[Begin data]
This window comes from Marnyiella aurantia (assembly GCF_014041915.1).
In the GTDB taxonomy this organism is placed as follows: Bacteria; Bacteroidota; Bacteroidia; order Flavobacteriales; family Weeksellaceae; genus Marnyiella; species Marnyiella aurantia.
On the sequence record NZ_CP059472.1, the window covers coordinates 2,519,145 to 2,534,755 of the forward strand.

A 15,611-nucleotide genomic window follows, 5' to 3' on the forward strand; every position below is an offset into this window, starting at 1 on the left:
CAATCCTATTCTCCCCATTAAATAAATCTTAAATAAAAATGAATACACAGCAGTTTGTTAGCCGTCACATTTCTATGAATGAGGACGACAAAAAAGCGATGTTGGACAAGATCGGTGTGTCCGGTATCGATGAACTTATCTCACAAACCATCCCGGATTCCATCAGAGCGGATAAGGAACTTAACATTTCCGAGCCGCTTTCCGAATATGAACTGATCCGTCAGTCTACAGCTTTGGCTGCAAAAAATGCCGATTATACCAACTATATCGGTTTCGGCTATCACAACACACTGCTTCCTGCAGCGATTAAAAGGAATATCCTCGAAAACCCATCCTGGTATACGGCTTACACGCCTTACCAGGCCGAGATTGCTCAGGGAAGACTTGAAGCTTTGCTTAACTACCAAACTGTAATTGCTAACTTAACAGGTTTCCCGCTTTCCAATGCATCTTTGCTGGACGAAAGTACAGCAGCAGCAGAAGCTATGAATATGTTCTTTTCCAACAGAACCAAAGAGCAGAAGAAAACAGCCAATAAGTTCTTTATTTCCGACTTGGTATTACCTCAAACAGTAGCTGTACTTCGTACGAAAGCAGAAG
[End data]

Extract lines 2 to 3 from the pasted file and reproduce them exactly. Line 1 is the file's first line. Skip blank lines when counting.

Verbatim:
In the GTDB taxonomy this organism is placed as follows: Bacteria; Bacteroidota; Bacteroidia; order Flavobacteriales; family Weeksellaceae; genus Marnyiella; species Marnyiella aurantia.
On the sequence record NZ_CP059472.1, the window covers coordinates 2,519,145 to 2,534,755 of the forward strand.